Many are familiar with the need for movement and exercise to enhance health and wellness. Less familiar perhaps is the concept of the power of positioning our bodies to promote health and wellness.
During the height of the ongoing COVID-19 pandemic, one innovative approach to saving lives has been to reposition patients with the disease from supine to prone—or lying face down. By positioning the human body in this manner—without any manual pressure—the natural pressure to the upper chest area is relieved and redistributed allowing for easier respiration. The success rate of severely ill patients recovering from COVID-19 using this technique (along with more traditional medical procedures such as medication) has been significant.
This success introduces us to the power of positioning the human body in everyday life.
An estimated 11 to 40 percent of adults in the U.S. report chronic pain, one of the most common diagnosis in the U.S..
My husband, 70, is one of them. He experiences debilitating back pain and after seeing his primary care physician and an orthopedist, was diagnosed with a slightly protruding disk at the level of C 4-5. He began prescribed physical therapy and received a cortisone shot to reduce inflammation.
Yet, he was still bothered by the pain and limitations in his movement. While he was in outpatient care for this medical condition of chronic back pain when the COVID-19 pandemic struck, forcing both he and I to quarantine at home.
Since I was no longer at work during the daytime hours, I was at home to see his posture while working at his desk and while sitting on the couch. And, he was not really sitting, but rather slouching over a chair and footstool.
Dr. Linda Olsen, a colleague who heads the educational program in occupational therapy at Rush University, advised he use an ergonomically correct chair while working at his desk. The Occupational Safety and Health Administration has similar recommendations for working on a computer at a desk. Almost immediately after using the new ergonomically correct chair, he was in an appropriate sitting position. After about two weeks, he complained less about pain.
As a professor of occupational therapy, I wonder which intervention accounted for his reduced pain—the chair itself, the physical therapy or the medication. In theory, that is what controlled clinical trials can tell us. But perhaps correct positioning of his body allowed the other interventions to fully work.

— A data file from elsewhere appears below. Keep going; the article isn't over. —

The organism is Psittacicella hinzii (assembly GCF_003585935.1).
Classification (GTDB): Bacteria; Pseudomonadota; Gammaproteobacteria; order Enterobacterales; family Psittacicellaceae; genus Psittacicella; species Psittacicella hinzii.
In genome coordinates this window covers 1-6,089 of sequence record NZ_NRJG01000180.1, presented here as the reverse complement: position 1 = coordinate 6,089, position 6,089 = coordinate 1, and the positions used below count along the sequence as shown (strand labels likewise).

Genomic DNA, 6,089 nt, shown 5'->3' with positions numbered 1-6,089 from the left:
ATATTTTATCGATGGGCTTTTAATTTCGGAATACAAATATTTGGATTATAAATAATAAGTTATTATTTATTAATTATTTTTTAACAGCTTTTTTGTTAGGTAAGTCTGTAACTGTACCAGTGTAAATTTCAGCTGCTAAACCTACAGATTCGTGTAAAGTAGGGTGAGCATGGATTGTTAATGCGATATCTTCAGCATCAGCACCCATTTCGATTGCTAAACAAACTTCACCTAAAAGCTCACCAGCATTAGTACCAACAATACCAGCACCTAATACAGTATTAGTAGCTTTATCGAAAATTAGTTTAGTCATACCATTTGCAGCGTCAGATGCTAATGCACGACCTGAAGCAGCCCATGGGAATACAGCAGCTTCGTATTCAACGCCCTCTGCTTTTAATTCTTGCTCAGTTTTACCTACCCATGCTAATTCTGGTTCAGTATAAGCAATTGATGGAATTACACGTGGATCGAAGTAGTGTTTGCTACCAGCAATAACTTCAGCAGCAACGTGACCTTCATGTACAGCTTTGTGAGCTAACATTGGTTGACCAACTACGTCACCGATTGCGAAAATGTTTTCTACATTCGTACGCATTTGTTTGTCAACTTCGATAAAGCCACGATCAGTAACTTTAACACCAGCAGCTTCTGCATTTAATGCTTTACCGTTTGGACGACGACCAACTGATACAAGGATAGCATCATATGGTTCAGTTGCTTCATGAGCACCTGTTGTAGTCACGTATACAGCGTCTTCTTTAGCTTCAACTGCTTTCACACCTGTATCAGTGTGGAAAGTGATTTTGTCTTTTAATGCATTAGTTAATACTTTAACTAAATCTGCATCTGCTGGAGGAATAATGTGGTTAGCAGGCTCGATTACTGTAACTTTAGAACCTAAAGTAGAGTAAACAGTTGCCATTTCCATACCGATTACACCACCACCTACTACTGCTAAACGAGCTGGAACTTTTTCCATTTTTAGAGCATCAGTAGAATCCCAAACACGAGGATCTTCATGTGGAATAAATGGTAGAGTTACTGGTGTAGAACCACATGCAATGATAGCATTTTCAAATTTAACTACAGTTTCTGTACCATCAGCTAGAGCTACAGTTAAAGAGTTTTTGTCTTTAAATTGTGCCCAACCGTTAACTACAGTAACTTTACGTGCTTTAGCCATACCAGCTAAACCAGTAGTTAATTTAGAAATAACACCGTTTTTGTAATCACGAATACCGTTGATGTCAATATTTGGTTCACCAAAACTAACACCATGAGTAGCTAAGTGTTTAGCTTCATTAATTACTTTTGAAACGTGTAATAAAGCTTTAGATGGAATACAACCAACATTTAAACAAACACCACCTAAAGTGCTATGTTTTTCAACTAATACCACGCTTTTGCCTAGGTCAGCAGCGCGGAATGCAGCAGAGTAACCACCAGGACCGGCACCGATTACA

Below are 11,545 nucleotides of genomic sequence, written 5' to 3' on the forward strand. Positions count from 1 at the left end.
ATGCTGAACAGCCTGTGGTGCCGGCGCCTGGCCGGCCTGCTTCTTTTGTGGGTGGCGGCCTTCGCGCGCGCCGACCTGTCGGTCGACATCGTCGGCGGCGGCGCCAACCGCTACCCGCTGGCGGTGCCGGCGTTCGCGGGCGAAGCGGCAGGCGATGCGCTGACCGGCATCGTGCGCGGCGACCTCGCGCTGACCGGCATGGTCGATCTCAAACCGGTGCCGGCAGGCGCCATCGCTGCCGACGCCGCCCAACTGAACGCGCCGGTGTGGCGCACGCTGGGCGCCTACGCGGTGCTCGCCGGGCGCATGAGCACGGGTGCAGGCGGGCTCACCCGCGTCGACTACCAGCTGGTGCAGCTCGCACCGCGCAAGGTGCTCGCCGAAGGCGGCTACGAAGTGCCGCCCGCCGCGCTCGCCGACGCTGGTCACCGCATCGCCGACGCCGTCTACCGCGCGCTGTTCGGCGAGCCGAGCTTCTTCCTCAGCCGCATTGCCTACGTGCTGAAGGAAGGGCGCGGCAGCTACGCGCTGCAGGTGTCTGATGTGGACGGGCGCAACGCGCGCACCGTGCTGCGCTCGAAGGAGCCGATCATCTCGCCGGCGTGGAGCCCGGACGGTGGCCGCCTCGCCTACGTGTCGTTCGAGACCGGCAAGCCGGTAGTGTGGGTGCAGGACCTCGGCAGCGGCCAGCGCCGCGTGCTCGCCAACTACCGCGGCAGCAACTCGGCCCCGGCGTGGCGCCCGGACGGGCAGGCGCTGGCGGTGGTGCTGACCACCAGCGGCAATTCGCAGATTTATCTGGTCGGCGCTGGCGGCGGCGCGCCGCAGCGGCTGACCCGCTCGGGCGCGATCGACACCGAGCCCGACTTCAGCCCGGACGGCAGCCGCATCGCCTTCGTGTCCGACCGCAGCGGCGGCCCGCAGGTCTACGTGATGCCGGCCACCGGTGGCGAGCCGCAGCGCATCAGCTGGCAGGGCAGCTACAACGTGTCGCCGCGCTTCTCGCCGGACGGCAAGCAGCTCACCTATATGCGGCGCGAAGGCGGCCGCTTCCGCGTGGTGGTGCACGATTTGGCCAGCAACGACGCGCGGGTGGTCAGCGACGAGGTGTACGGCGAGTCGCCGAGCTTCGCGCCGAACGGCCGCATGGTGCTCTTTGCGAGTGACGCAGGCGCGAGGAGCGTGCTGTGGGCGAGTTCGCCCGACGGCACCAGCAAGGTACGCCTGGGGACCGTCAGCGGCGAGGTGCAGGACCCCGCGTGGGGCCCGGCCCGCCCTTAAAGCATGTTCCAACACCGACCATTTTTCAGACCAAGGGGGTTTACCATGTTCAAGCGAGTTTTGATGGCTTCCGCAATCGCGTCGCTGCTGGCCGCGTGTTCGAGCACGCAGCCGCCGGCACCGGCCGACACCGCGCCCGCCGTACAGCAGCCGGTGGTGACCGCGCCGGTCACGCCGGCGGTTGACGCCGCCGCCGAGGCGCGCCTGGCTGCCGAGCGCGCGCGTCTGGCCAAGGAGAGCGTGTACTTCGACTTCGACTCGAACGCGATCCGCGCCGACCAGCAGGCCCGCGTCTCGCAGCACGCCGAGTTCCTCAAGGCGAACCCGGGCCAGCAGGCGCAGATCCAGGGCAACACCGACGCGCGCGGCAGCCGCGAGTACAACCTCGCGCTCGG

Another example is the effect of support and positioning on bunions. Research shows bunions affect 23 percent of people aged 18 to 65, with 36 percent of those older than 65 having bunions.
I am one of them and have large bunions on both feet. I wear stylish but functional shoes that support the high arches in my feet. Athletic shoes are my favorite shoe to wear walking to and from work since the cushioning and arch support afford pain free walking. A 2005 study shows proper shoes are a positioning device to promote foot health.
The power of physical positioning can affect how we function on a daily basis across the course of our life span. It is not just movement that contributes to health and wellness, but specifically how we position ourselves sitting, standing or laying, during daily occupations that also enhances our health and wellness.
My office at the hospital has a standing desk. Working from home, I use an ergonomically correct chair during the COVID quarantine.
Whether in the workplace, at home or out in the world, the position of the body may be able to improve functional ability, reduce pain or stress. It seems for many that simple and obvious solutions are not always the first options. Instead many opt for more complex interventions such as drugs and medications to solve position challenges.
But simply understanding and employing the power of positioning may offer relief, remedy and comfort.
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Charlotte Royeen is Dean, College of Health Sciences of Rush University, Professor of Occupational Therapy and A.Watson Armour III Presidential Professor.